Public radio from Western Michigan University 102.1 NPR News | 89.9 Classical WMUK
Play Live Radio
Next Up:
0:00
0:00
Available On Air Stations
WMUK News

New Allied Paper Cleanup Plan Proposed

Allied_Paper-Large-1.JPG
WMUK
/

Kalamazoo City officials say they have a new plan for the Allied Paper Landfill Superfund site. It would leave toxic PCB contamination there but contain it in a smaller area. They say that would eventually allow redevelopment of some of the site, including a link between the Kalamazoo River Valley Trail and the Bicentennial Trail in Portage.

City officials, residents, and environmentalists had earlier insisted that the U.S. Environmental Protection Agency remove all of contamination. But Deputy Kalamazoo City Manager Jeff Chamberlain says the cost of doing that is probably too great. He says the new proposal is more realistic but still serves the needs of the community.

"We think this is an opportunity where we could actually open the site in the future for public use, whether it's for economic development or recreation, as opposed to basically having, under the original cap and containment, was to just leave it there, cap it, put a big fence around it - basically a "No Trespassing' sign for the community into the future. That was not acceptable for us."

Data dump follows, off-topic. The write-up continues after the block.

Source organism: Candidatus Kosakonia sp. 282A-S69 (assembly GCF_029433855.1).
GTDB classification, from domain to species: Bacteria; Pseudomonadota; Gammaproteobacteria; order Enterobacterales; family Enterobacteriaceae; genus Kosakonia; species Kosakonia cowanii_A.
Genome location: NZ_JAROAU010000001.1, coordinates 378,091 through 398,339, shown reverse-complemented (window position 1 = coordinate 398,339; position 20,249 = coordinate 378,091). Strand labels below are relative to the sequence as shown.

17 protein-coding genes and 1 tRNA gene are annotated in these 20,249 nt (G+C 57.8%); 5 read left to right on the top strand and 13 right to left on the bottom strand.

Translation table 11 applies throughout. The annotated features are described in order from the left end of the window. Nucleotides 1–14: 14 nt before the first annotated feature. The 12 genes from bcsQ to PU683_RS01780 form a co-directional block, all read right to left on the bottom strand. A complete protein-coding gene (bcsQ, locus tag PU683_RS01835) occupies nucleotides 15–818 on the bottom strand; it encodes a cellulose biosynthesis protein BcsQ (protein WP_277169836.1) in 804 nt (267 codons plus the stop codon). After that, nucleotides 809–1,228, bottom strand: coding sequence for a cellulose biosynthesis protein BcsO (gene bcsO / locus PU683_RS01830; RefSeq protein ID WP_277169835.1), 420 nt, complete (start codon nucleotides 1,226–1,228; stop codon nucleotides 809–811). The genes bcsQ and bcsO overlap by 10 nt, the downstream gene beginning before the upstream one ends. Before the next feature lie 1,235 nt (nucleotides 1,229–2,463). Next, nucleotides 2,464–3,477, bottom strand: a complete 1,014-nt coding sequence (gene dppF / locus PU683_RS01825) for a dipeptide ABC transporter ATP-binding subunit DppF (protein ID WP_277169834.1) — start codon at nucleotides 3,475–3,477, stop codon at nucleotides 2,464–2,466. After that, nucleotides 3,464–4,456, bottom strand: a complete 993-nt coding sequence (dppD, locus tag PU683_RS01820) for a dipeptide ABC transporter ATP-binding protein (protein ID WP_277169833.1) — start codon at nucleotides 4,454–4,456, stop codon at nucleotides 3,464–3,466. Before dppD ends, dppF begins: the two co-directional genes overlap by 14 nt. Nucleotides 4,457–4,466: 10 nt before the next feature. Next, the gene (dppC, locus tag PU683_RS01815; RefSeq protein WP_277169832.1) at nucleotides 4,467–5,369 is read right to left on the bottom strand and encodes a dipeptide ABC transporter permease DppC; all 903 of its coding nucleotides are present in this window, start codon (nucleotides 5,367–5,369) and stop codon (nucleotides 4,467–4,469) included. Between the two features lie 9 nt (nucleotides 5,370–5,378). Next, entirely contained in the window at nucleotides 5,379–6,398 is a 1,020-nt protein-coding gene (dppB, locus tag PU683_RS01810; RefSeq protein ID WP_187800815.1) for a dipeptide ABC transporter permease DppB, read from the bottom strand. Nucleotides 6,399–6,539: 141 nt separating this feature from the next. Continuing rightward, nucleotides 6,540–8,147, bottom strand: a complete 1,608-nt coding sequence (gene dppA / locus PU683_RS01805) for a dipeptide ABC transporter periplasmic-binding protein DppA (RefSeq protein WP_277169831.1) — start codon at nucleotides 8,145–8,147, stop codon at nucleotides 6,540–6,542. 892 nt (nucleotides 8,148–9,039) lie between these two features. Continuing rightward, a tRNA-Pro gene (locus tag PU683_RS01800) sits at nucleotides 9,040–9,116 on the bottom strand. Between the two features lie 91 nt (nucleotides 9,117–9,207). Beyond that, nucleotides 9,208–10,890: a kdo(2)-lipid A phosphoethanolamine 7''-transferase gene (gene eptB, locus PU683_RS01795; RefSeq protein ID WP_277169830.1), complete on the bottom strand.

The head of the Kalamazoo River Clean-up Coalition agrees. But Gary Wager says the process is far from over, adding, "The EPA would have to take the relatively unprecedented, I don't want to say unheard of but very unusual step, once they've finalized a feasibility study, (of) modify(ing) the feasibility study to include the proposal being put forth by the City."

The current feasibility study includes four possible clean-up scenarios, including two "cap and contain" proposals. But Wager says the City’s version is a big improvement on those.

The pollution at the Allied Paper site is the legacy of decades of paper manufacturing there. The estimated cost of hauling all of it away could reach $360 million. City officials say their new plan shouldn't cost more than $67 million. Chamberlain says it emerged after months of talks between the City, the EPA, and the Michigan Department of Environmental Quality.

Kalamazoo City officials say public meetings on the new proposal will be held in early 2015.